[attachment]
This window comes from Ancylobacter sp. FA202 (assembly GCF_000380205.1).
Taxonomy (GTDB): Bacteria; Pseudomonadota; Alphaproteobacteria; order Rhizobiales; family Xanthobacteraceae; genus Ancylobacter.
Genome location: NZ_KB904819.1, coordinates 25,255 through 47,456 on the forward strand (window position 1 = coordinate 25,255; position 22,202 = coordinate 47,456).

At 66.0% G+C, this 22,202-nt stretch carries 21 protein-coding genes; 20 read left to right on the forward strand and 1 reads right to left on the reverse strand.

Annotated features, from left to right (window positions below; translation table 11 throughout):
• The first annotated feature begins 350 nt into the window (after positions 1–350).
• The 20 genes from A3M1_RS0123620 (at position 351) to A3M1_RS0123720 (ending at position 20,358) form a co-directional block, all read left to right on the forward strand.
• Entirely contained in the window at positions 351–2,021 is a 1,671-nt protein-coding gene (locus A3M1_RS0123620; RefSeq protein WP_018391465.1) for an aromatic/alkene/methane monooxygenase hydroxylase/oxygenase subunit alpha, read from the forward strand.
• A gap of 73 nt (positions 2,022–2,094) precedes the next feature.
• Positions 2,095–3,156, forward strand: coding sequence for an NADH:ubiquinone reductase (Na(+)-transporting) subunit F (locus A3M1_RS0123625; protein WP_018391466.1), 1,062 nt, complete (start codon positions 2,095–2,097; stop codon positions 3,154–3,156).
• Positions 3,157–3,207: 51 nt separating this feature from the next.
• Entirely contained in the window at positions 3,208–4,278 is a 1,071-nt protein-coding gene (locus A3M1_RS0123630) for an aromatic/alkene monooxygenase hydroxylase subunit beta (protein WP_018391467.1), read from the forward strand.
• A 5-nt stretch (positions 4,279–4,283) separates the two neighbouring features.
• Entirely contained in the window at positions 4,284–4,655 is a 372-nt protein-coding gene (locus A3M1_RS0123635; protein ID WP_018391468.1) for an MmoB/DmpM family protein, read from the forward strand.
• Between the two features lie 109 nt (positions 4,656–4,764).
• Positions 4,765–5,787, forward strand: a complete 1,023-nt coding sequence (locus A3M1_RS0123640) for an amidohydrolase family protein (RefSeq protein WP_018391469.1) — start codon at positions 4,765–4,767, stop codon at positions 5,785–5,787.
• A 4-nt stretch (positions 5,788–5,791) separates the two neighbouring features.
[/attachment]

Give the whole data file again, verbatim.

This window comes from Ancylobacter sp. FA202 (assembly GCF_000380205.1).
Taxonomy (GTDB): Bacteria; Pseudomonadota; Alphaproteobacteria; order Rhizobiales; family Xanthobacteraceae; genus Ancylobacter.
Genome location: NZ_KB904819.1, coordinates 25,255 through 47,456 on the forward strand (window position 1 = coordinate 25,255; position 22,202 = coordinate 47,456).

At 66.0% G+C, this 22,202-nt stretch carries 21 protein-coding genes; 20 read left to right on the forward strand and 1 reads right to left on the reverse strand.

Annotated features, from left to right (window positions below; translation table 11 throughout):
• The first annotated feature begins 350 nt into the window (after positions 1–350).
• The 20 genes from A3M1_RS0123620 (at position 351) to A3M1_RS0123720 (ending at position 20,358) form a co-directional block, all read left to right on the forward strand.
• Entirely contained in the window at positions 351–2,021 is a 1,671-nt protein-coding gene (locus A3M1_RS0123620; RefSeq protein WP_018391465.1) for an aromatic/alkene/methane monooxygenase hydroxylase/oxygenase subunit alpha, read from the forward strand.
• A gap of 73 nt (positions 2,022–2,094) precedes the next feature.
• Positions 2,095–3,156, forward strand: coding sequence for an NADH:ubiquinone reductase (Na(+)-transporting) subunit F (locus A3M1_RS0123625; protein WP_018391466.1), 1,062 nt, complete (start codon positions 2,095–2,097; stop codon positions 3,154–3,156).
• Positions 3,157–3,207: 51 nt separating this feature from the next.
• Entirely contained in the window at positions 3,208–4,278 is a 1,071-nt protein-coding gene (locus A3M1_RS0123630) for an aromatic/alkene monooxygenase hydroxylase subunit beta (protein WP_018391467.1), read from the forward strand.
• A 5-nt stretch (positions 4,279–4,283) separates the two neighbouring features.
• Entirely contained in the window at positions 4,284–4,655 is a 372-nt protein-coding gene (locus A3M1_RS0123635; protein ID WP_018391468.1) for an MmoB/DmpM family protein, read from the forward strand.
• Between the two features lie 109 nt (positions 4,656–4,764).
• Positions 4,765–5,787, forward strand: a complete 1,023-nt coding sequence (locus A3M1_RS0123640) for an amidohydrolase family protein (RefSeq protein WP_018391469.1) — start codon at positions 4,765–4,767, stop codon at positions 5,785–5,787.
• A 4-nt stretch (positions 5,788–5,791) separates the two neighbouring features.